Conn 22B New York Symphony Special

Conn 22B New York Symphony Special 1939

Date: 1941. Owned by Steve Hanson.

This is the "Special" version of the 22B "standard" New York Symphony. The difference is in the nickel trim and the more extensive engraving on the bell of the "Special". The engraving on the bell extends all the way to the bell bow. At least some of the braces in the 22B Special are slightly moved compared to the normal 22B, as far as I know all slightly "upstream", towards the player (if anyone knows why, please let me know). Other than these differences it is exactly the same as the "standard" 22B New York Symphony; bottom spring valves, #1 (0.438") bore. Someone told me that the 22B New York Symphony Special does not have "22B" stamped underneath the mouthpiece receiver in addition to the "N.Y. Symp. Special" engraving on the leadpipe, which suggests that these instruments were built as a 22B New York Symphony Special, and not a "regular" 22B which was later spruced up to be a 22B Special. The moved braces would support this. It has also been suggested that the "Specials" were constructed with more care the the normal versions. From what I have seen of the excellent valves of a very beat-up 1936 22B Special, that would be true.

Of the 22B Specials that you see these days, about 75% have been poorly relacquered, with the nice engraving buffed to oblivion. The other 25% have original lacquer in poor condition. Since the 22B Special was very much a professional instrument, that would support the idea that they were played to death at the time. This is the only 22B Special I have seen that is in good (or at least decent) original condition with original lacquer.

A previous owner of a 22B Special had this to say about it upon first receiving it:
"It speaks so easy, the tightest, best responding horn I have ever played. Most horns I have played feel like I am blowing into something external. This horn seems to connect to the player like it is an extension of your body. With the ever so slightest effort the horn responds."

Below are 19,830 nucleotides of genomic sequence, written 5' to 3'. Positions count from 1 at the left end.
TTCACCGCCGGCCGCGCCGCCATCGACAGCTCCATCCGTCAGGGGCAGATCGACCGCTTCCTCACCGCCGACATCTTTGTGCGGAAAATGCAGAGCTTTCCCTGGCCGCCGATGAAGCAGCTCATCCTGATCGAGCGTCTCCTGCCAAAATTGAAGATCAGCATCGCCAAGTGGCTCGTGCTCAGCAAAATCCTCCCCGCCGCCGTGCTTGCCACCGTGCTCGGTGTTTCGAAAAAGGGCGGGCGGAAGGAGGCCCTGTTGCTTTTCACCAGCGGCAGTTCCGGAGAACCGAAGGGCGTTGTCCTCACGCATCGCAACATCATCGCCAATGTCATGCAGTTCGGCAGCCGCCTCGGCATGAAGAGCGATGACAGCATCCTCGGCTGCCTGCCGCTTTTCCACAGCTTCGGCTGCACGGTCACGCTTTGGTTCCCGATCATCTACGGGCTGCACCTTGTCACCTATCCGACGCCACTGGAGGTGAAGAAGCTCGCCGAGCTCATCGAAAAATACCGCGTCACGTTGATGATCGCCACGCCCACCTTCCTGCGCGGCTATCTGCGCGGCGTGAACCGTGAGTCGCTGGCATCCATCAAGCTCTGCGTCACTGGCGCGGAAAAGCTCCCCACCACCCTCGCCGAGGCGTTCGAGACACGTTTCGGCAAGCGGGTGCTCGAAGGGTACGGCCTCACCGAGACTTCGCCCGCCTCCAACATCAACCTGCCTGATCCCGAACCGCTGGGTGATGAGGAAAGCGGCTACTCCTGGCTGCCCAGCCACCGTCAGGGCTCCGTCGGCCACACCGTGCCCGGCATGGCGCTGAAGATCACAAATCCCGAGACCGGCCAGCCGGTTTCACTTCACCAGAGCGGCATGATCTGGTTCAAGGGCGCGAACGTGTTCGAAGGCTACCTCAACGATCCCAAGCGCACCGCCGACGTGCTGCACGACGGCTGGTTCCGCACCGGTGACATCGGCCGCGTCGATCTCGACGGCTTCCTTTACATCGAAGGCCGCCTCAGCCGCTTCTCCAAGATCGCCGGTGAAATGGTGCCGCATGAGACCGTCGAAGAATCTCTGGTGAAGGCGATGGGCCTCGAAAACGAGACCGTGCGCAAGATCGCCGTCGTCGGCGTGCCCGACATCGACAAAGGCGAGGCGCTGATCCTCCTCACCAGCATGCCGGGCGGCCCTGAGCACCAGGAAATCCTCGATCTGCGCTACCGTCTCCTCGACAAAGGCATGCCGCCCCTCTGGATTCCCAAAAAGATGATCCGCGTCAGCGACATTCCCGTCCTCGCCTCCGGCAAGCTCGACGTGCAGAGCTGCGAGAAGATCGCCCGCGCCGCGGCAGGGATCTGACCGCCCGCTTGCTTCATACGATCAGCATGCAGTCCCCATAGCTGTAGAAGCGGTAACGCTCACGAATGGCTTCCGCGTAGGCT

Another 22B Special owner says this about the instrument: "The horn responds very well, especially in the lower registers. What I thought was really unusual, was the intonation of the horn: the low D which is typically sharp was dead on, no lipping necessary. The C# did need to be adjusted, but not that much. Overall intonation is awesome! It slots particularly well; nice centered rich sound. As I got into the upper registers, above high c, I could play higher a lot easier due to the smaller bore, but it was not as open as my Bach 'Strad'. I was playing the horn with a mouthpiece that had a standard throat and backbore size, so maybe the suggestion of opening things up on the mouthpiece side will help a bit. I can't wait to play this in my community band setting, it is just perfect for that. Nice rich tone, great flexibility on wide intervals, fast valves for those barn burner circus marches. Also, ability to blend with all the 'veterans' who still have their axes from the 30s, 40s, 50s, as I always had trouble blending with my larger bore horns in this setting. It also has a nice jazz sound."

I have found a Conn ad from 1942 that shows a picture of Jimmy Dorsey's trumpet section consisting of Shorty Solomson, Ray Anthony, Jimmy Campbell and Nate Kazebier. It says "All play Conn New York Symphony Specials."

The 22B New York Symphony Special was produced between at least 1934 and 1941. I haven't yet seen a 22B New York Symphony Special with a confirmed production date after 1941, so I suspect production of the "special" didn't restart after the war.

What Conn said in 1941:
The New York Symphony Special trumpet is remarkable for its amazing trumpet tone. As one great symphony player said, "It is the closest equivalent to vocal perfection I have ever experienced. Its tone sings, not penetrates, above the orchestra." Here is trumpet performance that will thrill the most experienced trumpet player. Needless to say with reference to such an instrument, the intonation, response, workmanship, and valve action are the last word. Third valve slide has extra long pull for getting pedal F. Medium-small bore, Key of Bb and A.